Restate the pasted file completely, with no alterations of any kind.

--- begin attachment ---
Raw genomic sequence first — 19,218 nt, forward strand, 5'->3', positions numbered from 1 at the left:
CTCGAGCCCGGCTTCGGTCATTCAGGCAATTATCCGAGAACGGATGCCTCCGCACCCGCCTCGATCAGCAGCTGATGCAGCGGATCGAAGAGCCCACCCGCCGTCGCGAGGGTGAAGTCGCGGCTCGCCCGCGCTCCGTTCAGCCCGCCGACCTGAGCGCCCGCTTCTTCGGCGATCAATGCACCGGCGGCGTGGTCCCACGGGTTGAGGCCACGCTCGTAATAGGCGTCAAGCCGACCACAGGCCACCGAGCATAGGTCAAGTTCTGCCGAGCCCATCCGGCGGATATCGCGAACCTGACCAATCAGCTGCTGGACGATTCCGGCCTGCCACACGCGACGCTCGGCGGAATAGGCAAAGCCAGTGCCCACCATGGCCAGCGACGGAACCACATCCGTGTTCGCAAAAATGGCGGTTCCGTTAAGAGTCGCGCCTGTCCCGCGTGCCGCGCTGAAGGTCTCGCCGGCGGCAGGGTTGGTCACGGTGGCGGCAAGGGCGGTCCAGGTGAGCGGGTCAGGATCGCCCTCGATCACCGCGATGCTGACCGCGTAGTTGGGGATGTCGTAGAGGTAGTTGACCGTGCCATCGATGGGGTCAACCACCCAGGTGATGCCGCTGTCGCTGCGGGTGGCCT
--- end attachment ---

Raw genomic sequence first — 19,218 nt, forward strand, 5'->3', positions numbered from 1 at the left:
CTCGAGCCCGGCTTCGGTCATTCAGGCAATTATCCGAGAACGGATGCCTCCGCACCCGCCTCGATCAGCAGCTGATGCAGCGGATCGAAGAGCCCACCCGCCGTCGCGAGGGTGAAGTCGCGGCTCGCCCGCGCTCCGTTCAGCCCGCCGACCTGAGCGCCCGCTTCTTCGGCGATCAATGCACCGGCGGCGTGGTCCCACGGGTTGAGGCCACGCTCGTAATAGGCGTCAAGCCGACCACAGGCCACCGAGCATAGGTCAAGTTCTGCCGAGCCCATCCGGCGGATATCGCGAACCTGACCAATCAGCTGCTGGACGATTCCGGCCTGCCACACGCGACGCTCGGCGGAATAGGCAAAGCCAGTGCCCACCATGGCCAGCGACGGAACCACATCCGTGTTCGCAAAAATGGCGGTTCCGTTAAGAGTCGCGCCTGTCCCGCGTGCCGCGCTGAAGGTCTCGCCGGCGGCAGGGTTGGTCACGGTGGCGGCAAGGGCGGTCCAGGTGAGCGGGTCAGGATCGCCCTCGATCACCGCGATGCTGACCGCGTAGTTGGGGATGTCGTAGAGGTAGTTGACCGTGCCATCGATGGGGTCAACCACCCAGGTGATGCCGCTGTCGCTGCGGGTGGCCT